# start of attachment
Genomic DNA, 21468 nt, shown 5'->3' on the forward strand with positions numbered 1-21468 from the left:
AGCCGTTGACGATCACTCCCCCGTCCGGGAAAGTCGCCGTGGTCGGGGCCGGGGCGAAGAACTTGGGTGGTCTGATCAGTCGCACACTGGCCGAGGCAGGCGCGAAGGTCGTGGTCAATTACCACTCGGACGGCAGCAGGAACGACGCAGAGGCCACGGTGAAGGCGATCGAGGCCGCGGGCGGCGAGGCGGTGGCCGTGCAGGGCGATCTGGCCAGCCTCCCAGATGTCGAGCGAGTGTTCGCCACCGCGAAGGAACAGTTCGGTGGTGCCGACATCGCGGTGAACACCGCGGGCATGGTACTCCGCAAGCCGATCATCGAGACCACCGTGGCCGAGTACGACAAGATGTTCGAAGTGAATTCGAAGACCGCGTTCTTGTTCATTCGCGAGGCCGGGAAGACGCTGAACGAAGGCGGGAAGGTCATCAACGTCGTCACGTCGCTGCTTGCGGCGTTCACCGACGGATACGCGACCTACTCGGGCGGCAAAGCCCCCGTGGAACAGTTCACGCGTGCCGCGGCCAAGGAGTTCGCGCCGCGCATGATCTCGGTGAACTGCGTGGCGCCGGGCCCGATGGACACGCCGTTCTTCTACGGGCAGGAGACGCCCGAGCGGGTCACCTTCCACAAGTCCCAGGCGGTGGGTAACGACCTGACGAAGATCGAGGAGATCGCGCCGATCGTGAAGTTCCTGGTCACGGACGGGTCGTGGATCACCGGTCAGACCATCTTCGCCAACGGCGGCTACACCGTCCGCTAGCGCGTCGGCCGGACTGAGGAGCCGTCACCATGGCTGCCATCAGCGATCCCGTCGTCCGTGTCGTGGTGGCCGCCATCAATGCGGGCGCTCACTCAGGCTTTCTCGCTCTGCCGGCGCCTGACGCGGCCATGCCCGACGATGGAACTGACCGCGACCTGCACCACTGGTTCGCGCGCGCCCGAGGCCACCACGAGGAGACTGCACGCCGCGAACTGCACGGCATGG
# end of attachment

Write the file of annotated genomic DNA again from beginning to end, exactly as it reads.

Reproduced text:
Genomic DNA, 21468 nt, shown 5'->3' on the forward strand with positions numbered 1-21468 from the left:
AGCCGTTGACGATCACTCCCCCGTCCGGGAAAGTCGCCGTGGTCGGGGCCGGGGCGAAGAACTTGGGTGGTCTGATCAGTCGCACACTGGCCGAGGCAGGCGCGAAGGTCGTGGTCAATTACCACTCGGACGGCAGCAGGAACGACGCAGAGGCCACGGTGAAGGCGATCGAGGCCGCGGGCGGCGAGGCGGTGGCCGTGCAGGGCGATCTGGCCAGCCTCCCAGATGTCGAGCGAGTGTTCGCCACCGCGAAGGAACAGTTCGGTGGTGCCGACATCGCGGTGAACACCGCGGGCATGGTACTCCGCAAGCCGATCATCGAGACCACCGTGGCCGAGTACGACAAGATGTTCGAAGTGAATTCGAAGACCGCGTTCTTGTTCATTCGCGAGGCCGGGAAGACGCTGAACGAAGGCGGGAAGGTCATCAACGTCGTCACGTCGCTGCTTGCGGCGTTCACCGACGGATACGCGACCTACTCGGGCGGCAAAGCCCCCGTGGAACAGTTCACGCGTGCCGCGGCCAAGGAGTTCGCGCCGCGCATGATCTCGGTGAACTGCGTGGCGCCGGGCCCGATGGACACGCCGTTCTTCTACGGGCAGGAGACGCCCGAGCGGGTCACCTTCCACAAGTCCCAGGCGGTGGGTAACGACCTGACGAAGATCGAGGAGATCGCGCCGATCGTGAAGTTCCTGGTCACGGACGGGTCGTGGATCACCGGTCAGACCATCTTCGCCAACGGCGGCTACACCGTCCGCTAGCGCGTCGGCCGGACTGAGGAGCCGTCACCATGGCTGCCATCAGCGATCCCGTCGTCCGTGTCGTGGTGGCCGCCATCAATGCGGGCGCTCACTCAGGCTTTCTCGCTCTGCCGGCGCCTGACGCGGCCATGCCCGACGATGGAACTGACCGCGACCTGCACCACTGGTTCGCGCGCGCCCGAGGCCACCACGAGGAGACTGCACGCCGCGAACTGCACGGCATGG